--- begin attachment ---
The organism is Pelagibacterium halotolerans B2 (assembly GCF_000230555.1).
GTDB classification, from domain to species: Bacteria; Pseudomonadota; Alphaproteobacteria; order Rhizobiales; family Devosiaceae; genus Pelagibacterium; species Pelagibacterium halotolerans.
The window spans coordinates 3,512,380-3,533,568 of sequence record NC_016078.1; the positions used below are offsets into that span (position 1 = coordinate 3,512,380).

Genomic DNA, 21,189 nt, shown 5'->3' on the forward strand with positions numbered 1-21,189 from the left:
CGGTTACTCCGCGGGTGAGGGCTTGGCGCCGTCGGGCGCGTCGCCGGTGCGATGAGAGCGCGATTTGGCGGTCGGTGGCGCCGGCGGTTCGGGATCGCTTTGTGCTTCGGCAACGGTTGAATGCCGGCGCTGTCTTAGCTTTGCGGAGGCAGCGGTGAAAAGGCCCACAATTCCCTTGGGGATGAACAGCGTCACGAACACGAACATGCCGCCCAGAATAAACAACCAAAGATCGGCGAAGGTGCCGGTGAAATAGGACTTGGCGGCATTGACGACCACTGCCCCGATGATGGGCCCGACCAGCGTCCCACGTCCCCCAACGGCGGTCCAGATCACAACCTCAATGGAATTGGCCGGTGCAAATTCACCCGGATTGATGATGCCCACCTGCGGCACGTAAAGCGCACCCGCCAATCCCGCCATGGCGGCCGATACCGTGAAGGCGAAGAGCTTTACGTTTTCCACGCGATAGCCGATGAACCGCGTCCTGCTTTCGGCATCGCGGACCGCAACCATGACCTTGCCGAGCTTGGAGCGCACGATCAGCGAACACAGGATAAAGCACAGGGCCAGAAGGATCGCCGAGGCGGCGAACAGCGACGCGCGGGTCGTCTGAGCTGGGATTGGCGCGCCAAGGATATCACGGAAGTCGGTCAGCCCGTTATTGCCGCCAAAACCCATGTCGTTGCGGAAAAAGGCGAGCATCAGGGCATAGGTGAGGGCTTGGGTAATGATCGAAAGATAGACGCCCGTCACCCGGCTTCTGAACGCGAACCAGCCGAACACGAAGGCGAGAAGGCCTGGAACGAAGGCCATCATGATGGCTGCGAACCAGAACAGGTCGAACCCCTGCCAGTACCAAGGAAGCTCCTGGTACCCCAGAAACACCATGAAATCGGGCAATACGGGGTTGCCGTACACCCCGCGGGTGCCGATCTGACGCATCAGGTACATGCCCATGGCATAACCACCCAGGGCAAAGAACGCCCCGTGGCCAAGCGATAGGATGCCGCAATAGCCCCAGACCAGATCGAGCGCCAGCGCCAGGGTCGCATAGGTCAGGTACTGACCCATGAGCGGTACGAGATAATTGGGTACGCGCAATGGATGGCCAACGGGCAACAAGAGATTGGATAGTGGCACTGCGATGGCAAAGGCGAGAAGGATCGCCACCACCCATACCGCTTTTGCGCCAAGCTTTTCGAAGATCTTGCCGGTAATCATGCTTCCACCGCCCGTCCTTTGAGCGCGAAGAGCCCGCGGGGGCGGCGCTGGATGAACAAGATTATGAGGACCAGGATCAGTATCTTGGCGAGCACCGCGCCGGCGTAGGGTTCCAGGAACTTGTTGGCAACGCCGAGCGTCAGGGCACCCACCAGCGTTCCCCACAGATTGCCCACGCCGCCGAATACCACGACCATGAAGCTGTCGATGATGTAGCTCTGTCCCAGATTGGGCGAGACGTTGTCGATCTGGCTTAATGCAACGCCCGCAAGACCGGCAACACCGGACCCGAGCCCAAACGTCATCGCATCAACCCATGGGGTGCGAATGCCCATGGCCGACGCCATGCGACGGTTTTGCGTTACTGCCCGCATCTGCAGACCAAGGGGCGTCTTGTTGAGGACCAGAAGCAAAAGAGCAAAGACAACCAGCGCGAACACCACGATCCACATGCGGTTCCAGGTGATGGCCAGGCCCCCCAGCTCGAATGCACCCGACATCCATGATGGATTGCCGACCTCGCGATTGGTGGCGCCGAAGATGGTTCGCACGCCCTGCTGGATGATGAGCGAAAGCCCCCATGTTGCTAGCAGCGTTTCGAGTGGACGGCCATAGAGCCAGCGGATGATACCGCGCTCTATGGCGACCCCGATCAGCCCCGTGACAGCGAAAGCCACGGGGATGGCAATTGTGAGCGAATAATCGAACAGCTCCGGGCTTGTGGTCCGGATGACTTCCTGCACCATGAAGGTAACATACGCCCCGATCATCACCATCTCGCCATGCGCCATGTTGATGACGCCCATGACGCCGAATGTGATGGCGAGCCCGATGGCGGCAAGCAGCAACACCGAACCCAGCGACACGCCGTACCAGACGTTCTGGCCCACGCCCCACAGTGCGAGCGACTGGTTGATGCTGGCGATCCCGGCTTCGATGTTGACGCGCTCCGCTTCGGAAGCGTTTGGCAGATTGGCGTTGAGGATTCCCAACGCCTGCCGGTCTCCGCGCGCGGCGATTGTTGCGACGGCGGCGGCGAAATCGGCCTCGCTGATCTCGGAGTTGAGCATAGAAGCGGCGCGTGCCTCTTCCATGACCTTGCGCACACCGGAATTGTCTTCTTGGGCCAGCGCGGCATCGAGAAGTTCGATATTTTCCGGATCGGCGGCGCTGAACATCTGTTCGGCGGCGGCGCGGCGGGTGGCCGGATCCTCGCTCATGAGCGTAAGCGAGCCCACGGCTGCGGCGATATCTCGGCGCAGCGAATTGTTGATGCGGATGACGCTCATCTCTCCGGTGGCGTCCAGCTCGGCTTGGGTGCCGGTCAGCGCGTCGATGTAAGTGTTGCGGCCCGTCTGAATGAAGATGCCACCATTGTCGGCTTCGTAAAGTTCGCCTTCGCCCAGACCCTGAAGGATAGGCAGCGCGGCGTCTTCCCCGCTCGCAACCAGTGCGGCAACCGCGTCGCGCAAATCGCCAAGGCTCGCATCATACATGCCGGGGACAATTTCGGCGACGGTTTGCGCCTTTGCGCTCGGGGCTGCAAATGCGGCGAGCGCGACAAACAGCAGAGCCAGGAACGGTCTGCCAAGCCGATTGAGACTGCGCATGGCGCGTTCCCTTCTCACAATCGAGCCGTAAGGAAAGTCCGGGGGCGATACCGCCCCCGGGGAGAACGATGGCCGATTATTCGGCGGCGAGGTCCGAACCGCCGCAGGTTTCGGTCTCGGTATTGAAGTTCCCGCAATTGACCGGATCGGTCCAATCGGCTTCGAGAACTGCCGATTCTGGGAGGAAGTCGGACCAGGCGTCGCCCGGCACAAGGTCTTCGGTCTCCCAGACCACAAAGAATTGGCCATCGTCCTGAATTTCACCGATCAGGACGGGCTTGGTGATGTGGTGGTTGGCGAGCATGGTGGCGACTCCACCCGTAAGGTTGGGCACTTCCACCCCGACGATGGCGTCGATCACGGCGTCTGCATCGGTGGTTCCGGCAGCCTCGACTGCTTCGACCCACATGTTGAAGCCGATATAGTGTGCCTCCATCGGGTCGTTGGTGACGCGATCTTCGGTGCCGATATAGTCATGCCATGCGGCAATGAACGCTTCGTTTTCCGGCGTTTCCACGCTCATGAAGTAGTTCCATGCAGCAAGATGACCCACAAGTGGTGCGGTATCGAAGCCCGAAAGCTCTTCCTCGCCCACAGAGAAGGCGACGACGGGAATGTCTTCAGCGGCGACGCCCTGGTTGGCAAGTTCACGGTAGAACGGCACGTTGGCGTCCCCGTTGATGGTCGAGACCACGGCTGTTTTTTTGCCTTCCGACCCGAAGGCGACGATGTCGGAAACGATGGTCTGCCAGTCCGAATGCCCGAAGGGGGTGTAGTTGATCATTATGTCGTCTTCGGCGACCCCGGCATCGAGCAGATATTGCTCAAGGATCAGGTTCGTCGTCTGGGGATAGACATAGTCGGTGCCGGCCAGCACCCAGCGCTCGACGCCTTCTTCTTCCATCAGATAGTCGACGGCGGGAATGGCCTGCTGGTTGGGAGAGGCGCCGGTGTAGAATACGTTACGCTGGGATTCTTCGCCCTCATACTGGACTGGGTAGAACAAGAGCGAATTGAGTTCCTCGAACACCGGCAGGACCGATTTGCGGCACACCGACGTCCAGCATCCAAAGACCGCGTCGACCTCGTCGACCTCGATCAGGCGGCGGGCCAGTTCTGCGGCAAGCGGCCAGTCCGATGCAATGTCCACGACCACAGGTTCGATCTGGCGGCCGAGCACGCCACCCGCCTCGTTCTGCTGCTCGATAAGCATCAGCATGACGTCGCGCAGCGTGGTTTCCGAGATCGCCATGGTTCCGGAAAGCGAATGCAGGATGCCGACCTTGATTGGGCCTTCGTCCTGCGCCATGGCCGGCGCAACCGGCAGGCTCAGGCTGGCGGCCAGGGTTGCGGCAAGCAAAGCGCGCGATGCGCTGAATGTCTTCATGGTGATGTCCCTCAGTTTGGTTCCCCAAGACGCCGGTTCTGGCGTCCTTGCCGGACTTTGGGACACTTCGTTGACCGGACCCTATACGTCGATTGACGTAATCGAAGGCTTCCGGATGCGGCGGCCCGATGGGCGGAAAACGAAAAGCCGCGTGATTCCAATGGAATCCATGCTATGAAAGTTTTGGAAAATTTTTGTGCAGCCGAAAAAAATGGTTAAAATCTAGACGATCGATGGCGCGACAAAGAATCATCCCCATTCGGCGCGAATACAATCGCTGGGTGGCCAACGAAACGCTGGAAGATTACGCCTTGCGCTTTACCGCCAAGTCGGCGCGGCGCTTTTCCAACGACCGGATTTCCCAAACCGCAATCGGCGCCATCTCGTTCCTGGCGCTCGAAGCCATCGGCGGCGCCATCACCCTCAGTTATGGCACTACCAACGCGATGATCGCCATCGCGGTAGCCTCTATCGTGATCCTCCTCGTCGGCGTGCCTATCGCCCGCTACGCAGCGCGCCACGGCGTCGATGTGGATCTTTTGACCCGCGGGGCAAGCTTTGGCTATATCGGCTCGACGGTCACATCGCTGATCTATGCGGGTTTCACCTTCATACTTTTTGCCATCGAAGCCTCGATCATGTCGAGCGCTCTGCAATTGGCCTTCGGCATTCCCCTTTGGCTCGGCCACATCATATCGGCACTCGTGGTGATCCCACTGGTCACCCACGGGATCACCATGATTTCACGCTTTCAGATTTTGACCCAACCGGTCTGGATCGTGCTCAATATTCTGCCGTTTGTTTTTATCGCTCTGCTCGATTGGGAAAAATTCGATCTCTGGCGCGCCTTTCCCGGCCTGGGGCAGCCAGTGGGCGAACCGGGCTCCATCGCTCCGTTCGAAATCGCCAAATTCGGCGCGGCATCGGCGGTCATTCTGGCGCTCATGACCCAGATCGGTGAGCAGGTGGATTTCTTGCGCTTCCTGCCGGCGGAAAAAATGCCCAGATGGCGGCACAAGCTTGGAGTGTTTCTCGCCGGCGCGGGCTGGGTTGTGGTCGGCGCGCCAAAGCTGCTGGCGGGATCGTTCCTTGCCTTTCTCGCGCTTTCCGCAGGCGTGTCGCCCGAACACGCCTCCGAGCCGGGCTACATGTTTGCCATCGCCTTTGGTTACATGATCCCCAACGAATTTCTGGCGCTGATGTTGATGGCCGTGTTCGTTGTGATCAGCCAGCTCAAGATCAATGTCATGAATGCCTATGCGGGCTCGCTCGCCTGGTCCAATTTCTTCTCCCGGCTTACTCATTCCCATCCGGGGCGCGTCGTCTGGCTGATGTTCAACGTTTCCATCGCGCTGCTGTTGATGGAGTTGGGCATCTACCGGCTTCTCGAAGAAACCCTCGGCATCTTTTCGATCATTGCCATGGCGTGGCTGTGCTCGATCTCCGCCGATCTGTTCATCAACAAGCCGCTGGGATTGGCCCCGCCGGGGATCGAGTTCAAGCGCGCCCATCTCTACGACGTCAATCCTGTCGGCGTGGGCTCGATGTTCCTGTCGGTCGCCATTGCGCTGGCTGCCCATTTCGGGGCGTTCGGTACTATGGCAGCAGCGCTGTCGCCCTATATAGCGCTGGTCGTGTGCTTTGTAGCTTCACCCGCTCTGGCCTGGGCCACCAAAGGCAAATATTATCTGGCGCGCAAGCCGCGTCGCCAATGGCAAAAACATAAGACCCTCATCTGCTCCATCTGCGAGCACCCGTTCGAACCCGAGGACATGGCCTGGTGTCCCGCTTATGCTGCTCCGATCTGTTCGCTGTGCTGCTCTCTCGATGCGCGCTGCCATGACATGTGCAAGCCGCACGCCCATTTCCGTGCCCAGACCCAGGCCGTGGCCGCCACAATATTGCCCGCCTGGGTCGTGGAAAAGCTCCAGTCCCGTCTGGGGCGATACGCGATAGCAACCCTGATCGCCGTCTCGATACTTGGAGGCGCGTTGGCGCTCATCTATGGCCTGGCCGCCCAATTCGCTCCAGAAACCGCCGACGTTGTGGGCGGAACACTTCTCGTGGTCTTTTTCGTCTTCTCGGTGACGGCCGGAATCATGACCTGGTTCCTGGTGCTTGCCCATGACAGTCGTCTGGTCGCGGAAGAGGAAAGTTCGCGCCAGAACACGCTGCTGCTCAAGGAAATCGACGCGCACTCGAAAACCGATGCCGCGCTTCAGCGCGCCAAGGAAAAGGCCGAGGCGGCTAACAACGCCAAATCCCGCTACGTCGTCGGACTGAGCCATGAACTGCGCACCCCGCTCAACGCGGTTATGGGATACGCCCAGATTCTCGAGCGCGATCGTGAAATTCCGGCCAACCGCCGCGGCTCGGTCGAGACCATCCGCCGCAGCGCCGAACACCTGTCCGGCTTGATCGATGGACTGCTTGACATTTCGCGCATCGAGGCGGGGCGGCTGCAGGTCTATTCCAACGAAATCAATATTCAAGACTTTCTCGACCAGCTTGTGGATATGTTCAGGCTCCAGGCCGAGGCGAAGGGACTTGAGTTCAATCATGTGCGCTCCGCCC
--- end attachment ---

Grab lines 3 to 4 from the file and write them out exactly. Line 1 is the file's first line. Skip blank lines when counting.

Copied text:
The window spans coordinates 3,512,380-3,533,568 of sequence record NC_016078.1; the positions used below are offsets into that span (position 1 = coordinate 3,512,380).

Genomic DNA, 21,189 nt, shown 5'->3' on the forward strand with positions numbered 1-21,189 from the left: